‘Ancestral Memory’ digital projection returns to Hamer Hall facade

‘Ancestral Memory’ digital projection returns to Hamer Hall facade

Hamer Hall
photography by Eugene Hyland

A huge digital projection of the Spirit Eel will weave its way along the facade of Hamer Hall for the second time this July.

Titled Ancestral Memory, it will give Victorians another opportunity to watch the story of the Spirit Eel’s journey after the first unveiling was marred by a pandemic lockdown. The physical manifestation of the Spirit Eel in Ancestral Memory was created by First Nations interdisciplinary artist Maree Clarke (Mutti Mutti/Yorta Yorta/Boon Wurrung/Wamba Wamba) and emerging artist Mitch Mahoney (Boon Wurrung/Barkindji).

What you need to know

  • Ancestral Memory digital projection will once again appear on the facade of Hamer Hall
  • Created by Maree Clarke and Mitch Mahoney, it shows the Spirit Eel’s journey
  • Comissioned by RISING and Arts Centre Melbourne, you can see it from sundown ’til midnight from July 1 to July 31

Keep up to date with Melbourne’s latest art events, exhibitions and performances here.

“Both Mitch and I are super excited that so many people are going to see it this time around. Especially for young ones to see work on this scale that you can dream as big as you can dream, and it can end up somewhere like Hamer Hall. I love that!” says Clarke.

For Ancestral Memory, Clarke collaborates with her nephew to tell the mysterious journey of the short-finned eel of the Birrarung and Maribyrnong River systems as it crosses land, river and sea, taking on many forms on its path to maturity.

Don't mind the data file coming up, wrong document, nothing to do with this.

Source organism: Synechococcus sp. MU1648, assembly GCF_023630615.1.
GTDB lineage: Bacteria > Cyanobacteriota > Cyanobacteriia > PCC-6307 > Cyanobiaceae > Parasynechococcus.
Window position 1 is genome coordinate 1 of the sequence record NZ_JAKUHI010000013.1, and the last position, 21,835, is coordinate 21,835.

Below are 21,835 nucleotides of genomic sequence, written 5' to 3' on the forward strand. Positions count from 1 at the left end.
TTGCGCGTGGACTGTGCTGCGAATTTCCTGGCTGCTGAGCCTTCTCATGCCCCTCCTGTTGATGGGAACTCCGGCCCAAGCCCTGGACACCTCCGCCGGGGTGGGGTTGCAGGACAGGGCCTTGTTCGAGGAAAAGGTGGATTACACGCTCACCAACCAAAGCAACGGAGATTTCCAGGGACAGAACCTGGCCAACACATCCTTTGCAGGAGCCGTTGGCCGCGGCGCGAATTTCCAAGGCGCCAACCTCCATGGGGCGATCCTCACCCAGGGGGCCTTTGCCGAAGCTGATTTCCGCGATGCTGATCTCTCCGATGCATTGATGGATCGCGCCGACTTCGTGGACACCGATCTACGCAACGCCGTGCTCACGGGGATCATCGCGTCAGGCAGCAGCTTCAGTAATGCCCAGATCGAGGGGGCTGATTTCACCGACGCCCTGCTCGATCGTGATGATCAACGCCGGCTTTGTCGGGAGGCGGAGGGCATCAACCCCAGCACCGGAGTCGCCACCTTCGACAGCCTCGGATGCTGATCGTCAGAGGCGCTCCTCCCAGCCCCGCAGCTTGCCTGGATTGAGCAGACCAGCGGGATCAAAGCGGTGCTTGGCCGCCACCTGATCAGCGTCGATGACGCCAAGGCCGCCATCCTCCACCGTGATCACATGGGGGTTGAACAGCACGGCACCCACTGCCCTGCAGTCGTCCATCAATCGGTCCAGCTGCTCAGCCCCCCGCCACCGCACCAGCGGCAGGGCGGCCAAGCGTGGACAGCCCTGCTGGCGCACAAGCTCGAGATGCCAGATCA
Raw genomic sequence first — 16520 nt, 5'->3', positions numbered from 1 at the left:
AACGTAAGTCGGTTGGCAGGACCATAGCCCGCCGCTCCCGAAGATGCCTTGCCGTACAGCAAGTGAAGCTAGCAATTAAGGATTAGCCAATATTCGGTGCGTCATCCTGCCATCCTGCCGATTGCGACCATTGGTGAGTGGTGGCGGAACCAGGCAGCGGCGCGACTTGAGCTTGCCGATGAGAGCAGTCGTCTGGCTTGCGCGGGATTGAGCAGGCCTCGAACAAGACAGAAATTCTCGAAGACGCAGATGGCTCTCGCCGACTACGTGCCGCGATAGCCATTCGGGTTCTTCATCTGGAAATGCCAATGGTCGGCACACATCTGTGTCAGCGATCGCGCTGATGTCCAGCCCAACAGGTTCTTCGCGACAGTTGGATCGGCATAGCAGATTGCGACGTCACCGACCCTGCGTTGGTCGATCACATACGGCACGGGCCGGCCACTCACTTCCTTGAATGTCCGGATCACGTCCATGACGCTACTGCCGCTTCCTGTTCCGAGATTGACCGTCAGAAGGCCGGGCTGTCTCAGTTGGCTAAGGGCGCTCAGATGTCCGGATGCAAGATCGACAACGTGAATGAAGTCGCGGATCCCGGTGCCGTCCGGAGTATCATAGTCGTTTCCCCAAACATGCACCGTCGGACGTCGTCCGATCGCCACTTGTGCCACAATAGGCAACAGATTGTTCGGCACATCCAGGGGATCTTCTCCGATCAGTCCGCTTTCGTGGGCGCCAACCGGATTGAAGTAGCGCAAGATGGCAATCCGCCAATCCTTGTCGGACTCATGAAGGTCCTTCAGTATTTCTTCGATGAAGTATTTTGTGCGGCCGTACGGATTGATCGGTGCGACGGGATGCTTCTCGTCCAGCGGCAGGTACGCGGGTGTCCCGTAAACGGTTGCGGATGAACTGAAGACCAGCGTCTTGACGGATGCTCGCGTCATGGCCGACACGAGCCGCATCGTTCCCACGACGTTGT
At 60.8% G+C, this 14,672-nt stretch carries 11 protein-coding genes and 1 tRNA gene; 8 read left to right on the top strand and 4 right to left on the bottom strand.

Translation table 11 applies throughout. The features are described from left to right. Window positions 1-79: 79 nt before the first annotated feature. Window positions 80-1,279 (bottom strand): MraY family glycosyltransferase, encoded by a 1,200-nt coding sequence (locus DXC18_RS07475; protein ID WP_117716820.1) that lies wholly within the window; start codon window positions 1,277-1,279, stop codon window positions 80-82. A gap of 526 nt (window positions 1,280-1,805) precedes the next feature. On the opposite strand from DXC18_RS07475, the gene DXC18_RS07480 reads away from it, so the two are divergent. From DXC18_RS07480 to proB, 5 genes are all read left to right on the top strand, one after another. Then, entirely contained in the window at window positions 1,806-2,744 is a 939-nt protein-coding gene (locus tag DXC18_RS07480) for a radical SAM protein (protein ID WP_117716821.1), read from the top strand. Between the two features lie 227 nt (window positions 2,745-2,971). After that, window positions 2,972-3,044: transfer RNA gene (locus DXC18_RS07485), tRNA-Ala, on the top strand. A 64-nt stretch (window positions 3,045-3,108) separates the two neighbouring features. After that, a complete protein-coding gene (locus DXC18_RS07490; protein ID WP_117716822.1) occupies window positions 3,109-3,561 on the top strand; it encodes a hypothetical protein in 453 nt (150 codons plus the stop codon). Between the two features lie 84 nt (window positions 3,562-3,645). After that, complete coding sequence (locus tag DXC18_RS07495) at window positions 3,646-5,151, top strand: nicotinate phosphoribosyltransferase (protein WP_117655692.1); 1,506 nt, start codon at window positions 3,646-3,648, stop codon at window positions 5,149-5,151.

“All of my practice is about the revitalisation and celebration of South-Eastern Aboriginal culture. I try to create works that are designed to spark interest and educate people. Where I can, I like to create works that are collaborative and bring the public into an art space to learn and be involved in the art making process,” said Mahoney.
For the peoples of the Kulin Nation the eel is a protector spirit, food source, seasonal marker and timekeeper. The metaphor of the Spirit Eel connects time and place, a story of resilience and adaptation that has been pushed below the surface but never lost.

This remounting provides First Nations communities with a new connection to the Hamer Hall site honouring their custodianship of the land and gives greater visibility to their cultural heritage.

Victorians are invited to visit Hamer Hall every day throughout July from sundown until midnight to see the visual spectacle in its finest form to learn and reflect on one of the greatest Aboriginal stories.

Ancestral Memory
by Maree Clarke and Mitch Mahoney
Commissioned by RISING and Arts Centre Melbourne
Hamer Hall facade | July 1 – 31 | from sundown ‘til midnight
For more information, head here